Remember those wild-eyed, untamed children you saw skipping out of their Reception classroom for the last time in July? Shrieking, laughing children, they were – careering around the EYFS playground on tricycles like mud-covered maniacs.
And now look at those same children in Year 1.
They didn’t suddenly grow up over the school holidays. Six weeks is not a long time. They didn’t suddenly become serious and ready to apply themselves, either. But in many cases, they’ve come back to an entirely different version of school.
“Where are the toys?” they ask. “When can we go and play?”
A Year 1 child can find themselves in a classroom that could just as easily house a Year 4 class.
I understand why this is: there are so many learning objectives for them to achieve, so many standards to reach. And if not now, when? At some point, a transition to a more formal learning approach is needed.
It is, of course, possible to train a class of five- and six-year-olds to sit at desks and focus on their work, but is that really what is best for them?
I think we need to take a long, hard look at Year 1. As a teacher, this transition always seems just as tricky to the primary-secondary transition, but the children are arguably less equipped to deal with it.
The use of "play" is the biggest difference in the approach. Many Year 1 teachers will claim play is part of their approach, but their definition of play is often very different to that adopted in EYFS.
The main point of variance is the role of the adult. In EYFS, the teacher has a number of roles in play – from curating spaces to scaffolding child-initiated learning, to direct adult participation in play and so on. In Year 1, much of the training to do this well is missing; often "play" is either a loose treat at the end of a tough unit of work or heavily prescripted. Children know the difference. If you do not believe me, just ask them.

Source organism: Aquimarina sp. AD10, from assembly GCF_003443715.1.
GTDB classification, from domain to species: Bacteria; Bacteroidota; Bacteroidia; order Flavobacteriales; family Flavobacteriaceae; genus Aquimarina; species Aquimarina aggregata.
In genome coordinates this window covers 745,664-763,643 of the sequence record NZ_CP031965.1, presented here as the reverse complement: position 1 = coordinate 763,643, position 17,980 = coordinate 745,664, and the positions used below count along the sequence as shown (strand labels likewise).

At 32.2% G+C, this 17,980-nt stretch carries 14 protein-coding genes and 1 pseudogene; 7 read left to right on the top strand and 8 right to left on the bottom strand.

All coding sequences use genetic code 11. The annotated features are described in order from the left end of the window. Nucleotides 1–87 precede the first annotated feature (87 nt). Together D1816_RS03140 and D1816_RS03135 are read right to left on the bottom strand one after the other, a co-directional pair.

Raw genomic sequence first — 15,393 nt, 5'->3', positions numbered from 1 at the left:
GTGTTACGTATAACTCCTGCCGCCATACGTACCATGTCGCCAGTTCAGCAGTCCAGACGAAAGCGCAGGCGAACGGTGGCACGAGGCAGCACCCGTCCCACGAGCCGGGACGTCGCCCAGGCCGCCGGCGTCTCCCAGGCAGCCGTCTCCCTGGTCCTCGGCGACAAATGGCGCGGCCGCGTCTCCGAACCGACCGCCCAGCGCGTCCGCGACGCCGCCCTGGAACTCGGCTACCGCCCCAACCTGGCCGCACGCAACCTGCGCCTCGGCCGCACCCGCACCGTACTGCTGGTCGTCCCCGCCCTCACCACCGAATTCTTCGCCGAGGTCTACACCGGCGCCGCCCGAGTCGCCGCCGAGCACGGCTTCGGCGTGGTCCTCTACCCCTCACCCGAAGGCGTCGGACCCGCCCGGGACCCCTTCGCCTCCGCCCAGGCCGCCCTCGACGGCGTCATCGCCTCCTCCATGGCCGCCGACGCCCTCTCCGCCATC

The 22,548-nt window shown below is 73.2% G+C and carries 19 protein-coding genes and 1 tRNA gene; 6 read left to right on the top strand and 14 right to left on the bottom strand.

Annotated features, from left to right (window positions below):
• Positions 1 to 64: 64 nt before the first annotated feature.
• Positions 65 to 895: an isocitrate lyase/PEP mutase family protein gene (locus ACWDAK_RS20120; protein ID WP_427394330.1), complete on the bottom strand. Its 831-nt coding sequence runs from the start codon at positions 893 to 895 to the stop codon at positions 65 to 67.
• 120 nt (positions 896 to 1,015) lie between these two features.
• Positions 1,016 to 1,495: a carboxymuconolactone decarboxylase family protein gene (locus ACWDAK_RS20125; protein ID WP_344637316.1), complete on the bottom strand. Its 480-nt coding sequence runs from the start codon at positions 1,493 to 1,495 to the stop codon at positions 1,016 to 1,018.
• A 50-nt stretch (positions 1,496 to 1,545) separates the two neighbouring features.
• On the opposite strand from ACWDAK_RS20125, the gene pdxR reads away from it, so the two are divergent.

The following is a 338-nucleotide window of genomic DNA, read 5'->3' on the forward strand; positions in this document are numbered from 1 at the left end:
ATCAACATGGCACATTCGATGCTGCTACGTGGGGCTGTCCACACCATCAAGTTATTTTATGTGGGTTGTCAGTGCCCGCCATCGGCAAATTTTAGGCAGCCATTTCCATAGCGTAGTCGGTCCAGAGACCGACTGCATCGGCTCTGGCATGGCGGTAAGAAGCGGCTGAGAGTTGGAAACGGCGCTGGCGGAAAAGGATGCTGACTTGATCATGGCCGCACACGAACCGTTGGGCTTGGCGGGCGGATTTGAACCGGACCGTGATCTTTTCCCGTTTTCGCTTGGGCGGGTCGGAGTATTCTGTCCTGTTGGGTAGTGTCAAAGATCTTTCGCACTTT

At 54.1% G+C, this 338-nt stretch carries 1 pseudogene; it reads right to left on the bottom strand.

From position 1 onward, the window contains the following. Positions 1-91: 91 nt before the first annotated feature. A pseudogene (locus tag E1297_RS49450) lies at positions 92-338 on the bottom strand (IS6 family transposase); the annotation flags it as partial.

It’s an abrupt change. And it can be a damaging change.
Finding the balance
Now, this is not an argument for an EYFS-based Year 1. My son started to thrive at school as soon as he started Year 1 because he loved the structure. But he continued to love school because his teacher found a balance between that structure and elements of his EYFS experience.
And those pupils who were not ready for formal learning weren’t tired and resentful because the environment was too different from Reception, and the children who were ready were given plenty of adult-directed tasks to keep them engaged.
Closer collaboration between Year 1 and EYFS, so that the end of the latter year brings in more formal elements and the second half of the former year includes more EYFS approaches, would do so much to ease this transition in our youngest students' lives.
We need children to love school. In education, we can be guilty of thinking about development in very linear terms – a checklist of milestones per year group. Deep down, we all know that this is wildly inaccurate and that buying into it turns children off school – just as we need them most to engage with it.
Lisa Jarmin is a teacher and freelance writer